If you have been served with a temporary restraining order (TRO), you may be wondering what this means or what your responsibilities and restrictions are. A TRO may be issued for many reasons. In the domestic and criminal context, though, a TRO is typically petitioned for by a person who seeks protection from abuse or harassment. In order for a TRO to be issued without notice or prior hearing, the petitioner must allege facts that support irreparable harm will come to the petitioner if the TRO is not issued. The petitioner must also state why the TRO should be issued without notice. If the allegations of the petition or application support issuance of the TRO, the court will issue the TRO without prior notice or hearing. The TRO becomes effective upon notice or service of the TRO upon the defending party.
The order itself should outline what conduct and activities you should avoid. The order may also state a term, or how long the order is to be effective, but that is not always the case. It is important that you adhere to the TRO. If you violate it in any way, you could face severe penalties and be found in contempt of court. Common restrictions and conditions of a TRO include a prohibition on harassing or threatening the protected person, an order to stay away from the residence or place of employment of the protected person, an order to temporarily relinquish custody to the protected person, and an order to keep a certain physical distance from the protected person.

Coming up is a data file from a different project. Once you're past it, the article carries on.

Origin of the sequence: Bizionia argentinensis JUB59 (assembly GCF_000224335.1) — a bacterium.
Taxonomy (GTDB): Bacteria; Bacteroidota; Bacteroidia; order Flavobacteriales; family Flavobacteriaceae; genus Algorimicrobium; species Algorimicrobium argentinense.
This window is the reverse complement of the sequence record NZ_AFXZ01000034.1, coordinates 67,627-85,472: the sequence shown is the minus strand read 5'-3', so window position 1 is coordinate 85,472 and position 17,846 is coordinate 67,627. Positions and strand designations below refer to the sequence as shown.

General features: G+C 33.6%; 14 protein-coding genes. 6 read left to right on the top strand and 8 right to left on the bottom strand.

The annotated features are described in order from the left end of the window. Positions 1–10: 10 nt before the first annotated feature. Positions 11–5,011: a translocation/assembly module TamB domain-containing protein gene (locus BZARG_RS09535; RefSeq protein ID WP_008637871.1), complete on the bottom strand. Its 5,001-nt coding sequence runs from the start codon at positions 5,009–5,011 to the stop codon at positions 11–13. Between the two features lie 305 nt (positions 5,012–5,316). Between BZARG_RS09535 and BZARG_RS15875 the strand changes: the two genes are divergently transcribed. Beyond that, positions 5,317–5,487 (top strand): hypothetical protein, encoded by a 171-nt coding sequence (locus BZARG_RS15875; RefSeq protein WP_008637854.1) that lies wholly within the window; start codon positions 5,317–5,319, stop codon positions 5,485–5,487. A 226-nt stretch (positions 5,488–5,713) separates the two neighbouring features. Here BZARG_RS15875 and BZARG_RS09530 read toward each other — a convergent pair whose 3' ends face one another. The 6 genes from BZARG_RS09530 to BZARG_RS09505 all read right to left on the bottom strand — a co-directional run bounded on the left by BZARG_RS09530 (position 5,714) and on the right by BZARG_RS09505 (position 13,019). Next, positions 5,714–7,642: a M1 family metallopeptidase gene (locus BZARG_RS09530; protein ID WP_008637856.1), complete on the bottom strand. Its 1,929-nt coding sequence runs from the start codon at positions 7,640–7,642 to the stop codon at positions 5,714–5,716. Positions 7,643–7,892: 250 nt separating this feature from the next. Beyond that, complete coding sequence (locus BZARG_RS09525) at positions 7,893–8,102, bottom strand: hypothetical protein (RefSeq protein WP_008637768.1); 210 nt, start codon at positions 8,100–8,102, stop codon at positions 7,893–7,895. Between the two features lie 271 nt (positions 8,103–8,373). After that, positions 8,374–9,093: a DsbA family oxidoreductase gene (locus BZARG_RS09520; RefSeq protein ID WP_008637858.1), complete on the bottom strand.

You should be provided with a notice for a hearing when served with the TRO. At this hearing, the judge will determine whether to issue a protective order. A protective order, even though not permanent, will remain in effect much longer than a TRO. If you wish to challenge the issuance of a protective order, you must appear at the hearing and be prepared to show why a protective order is not necessary.
If you have been served with a TRO/protective order or if you have been charged with contempt for violating an order, you should hire an experienced attorney to assist you with your case. Call 318-232-4000 for a free consultation.
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